Most of us are subjected to insults, sarcastic comments or bad feedback in our everyday lives. But we weren’t built to deal with torrents of criticism.

As children we are often told that sticks and stones can break bones, but words can never hurt. Yet with the benefit of experience, adults understand that this old proverb is far from true – while physical injuries can take a matter of weeks to heal, negative comments can scar us for a lifetime.

Whether it’s criticism calmly dispensed by a teacher at school, or a cruel comment hurled in the heat of an argument with a friend or lover, we tend to remember criticism far better than positive comments, due to a phenomenon called the negativity bias.

In fact, a whole host of complex effects can be explained by this bias, which is the universal tendency for negative emotions to affect us more strongly than positive ones. It causes us to pay special attention to threats and exaggerate the dangers, according to Roy Baumeister, a social psychologist at the University of Queensland and co-author of The Power of Bad: And How to Overcome It.

While a focus on the darker side of the world around us may sound like a depressing prospect, it has helped humans overcome everything from natural disasters to plagues and wars by being better prepared to deal with them (although there is evidence that optimism can also help to protect us from the stress of extreme situations). The human brain evolved to protect our bodies and keep us alive, and has three warning systems to deal with new dangers. There’s the ancient basal ganglia system that controls our fight or flight response, the limbic system which triggers emotions in response to threats to help us understand dangers, and the more modern pre-frontal cortex, which enables us to think logically in the face of threats.

“Our ancestors who had that [negative] bias were more likely to survive,” says Baumeister. Humans are hard-wired to look for threats and at just eight months, babies will turn more urgently to look at an image of a snake than a friendlier frog. By age five, they have learned to prioritise an angry or fearful face over a happy one.

Baumeister says focusing on problems first can be a good strategy. “First get rid of the negatives and solve the problems. Essentially, stop the bleeding.” But, while honing in on the bad may keep us safe in extreme situations, the negativity bias can prove unhelpful on a day-to-day basis. Baumeister believes that until we learn how to override the disproportionate impact of the negative, it distorts our view of the world and how we respond to it.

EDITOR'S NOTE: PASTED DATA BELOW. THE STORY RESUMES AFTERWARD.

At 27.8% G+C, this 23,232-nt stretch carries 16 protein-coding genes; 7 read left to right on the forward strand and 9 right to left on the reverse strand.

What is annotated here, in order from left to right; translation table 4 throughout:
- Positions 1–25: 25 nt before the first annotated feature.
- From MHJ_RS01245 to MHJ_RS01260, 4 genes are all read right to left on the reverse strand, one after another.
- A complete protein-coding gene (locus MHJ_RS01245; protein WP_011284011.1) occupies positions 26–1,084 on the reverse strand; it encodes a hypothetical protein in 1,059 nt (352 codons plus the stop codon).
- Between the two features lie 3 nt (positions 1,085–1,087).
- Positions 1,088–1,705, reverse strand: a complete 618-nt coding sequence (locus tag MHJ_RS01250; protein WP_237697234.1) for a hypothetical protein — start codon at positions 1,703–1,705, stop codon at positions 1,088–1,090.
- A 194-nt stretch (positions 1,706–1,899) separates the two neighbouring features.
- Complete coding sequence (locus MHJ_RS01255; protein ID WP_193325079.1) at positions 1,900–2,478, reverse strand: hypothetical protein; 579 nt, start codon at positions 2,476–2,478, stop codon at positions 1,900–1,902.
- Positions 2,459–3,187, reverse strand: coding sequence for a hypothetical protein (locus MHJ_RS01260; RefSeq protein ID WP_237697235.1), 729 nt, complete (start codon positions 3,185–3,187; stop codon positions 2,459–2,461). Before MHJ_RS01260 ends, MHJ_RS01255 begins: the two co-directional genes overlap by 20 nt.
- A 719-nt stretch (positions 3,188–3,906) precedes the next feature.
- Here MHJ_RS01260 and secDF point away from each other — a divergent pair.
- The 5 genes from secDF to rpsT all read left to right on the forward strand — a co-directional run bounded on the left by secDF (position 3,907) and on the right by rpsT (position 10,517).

For example, life tends to look gloomy between the pages of a newspaper. Journalists are often accused of chasing bad news because it sells papers and attracts viewers. This may be partly true, but researchers have shown that readers are naturally drawn to calamitous tales and are more likely to share them with others. Rumours about potential dangers – even if they are unlikely – spread among people far more readily than rumours that could be beneficial.

In one study, scientists at McGill University in Canada, used eye-tracking technology to study which news articles volunteers paid most attention to. They found that people often chose stories about corruption, set-backs, hypocrisy and other bad news, in preference to positive or neutral stories. People who were more interested in current affairs and politics were particularly likely to choose the bad news, and yet when asked, these people said they preferred good news.

What we read and watch on the news can heighten our fears. For example, our fear of terrorism is pronounced even though the number of people killed by terrorist groups in the past 20 years in the US is smaller than the number of Americans who have died in their bathtubs during the same period, Baumeister explains in his book.

While worrying about a hypothetical but horrific situation can make us fearful, just one small bad experience can have a disproportionate impact on our whole day. Randy Larsen, professor of psychological and brain sciences at Washington University in St Louis, reviewed evidence suggesting negative emotions last longer than happy ones. He found we tend to spend more time thinking about bad events than good ones, perhaps helping to explain why embarrassing moments or critical comments can haunt us for years.

It can be hard not to dwell on hurtful comments from a lover, family member or a friend. “I would think negative comments from the people we love and trust would have more impact than those from strangers,” says Baumeister. This is partly because we have expectations of how our friends and family should behave towards us.

In some cases, negative remarks from people we love can lead to long-lasting mental wounds and resentment that can cause relationships to break down. Researchers at the University of Kentucky in the US found relationships are seldom saved when partners ignore relationship problems to remain “passively loyal”. “It is not so much the good, constructive things that partners do or do not do for one another that determines whether a relationship works as it is the destructive things that they do or not do in reaction to problems,” they said.

Another study, which followed couples for more than 10 years……………………………


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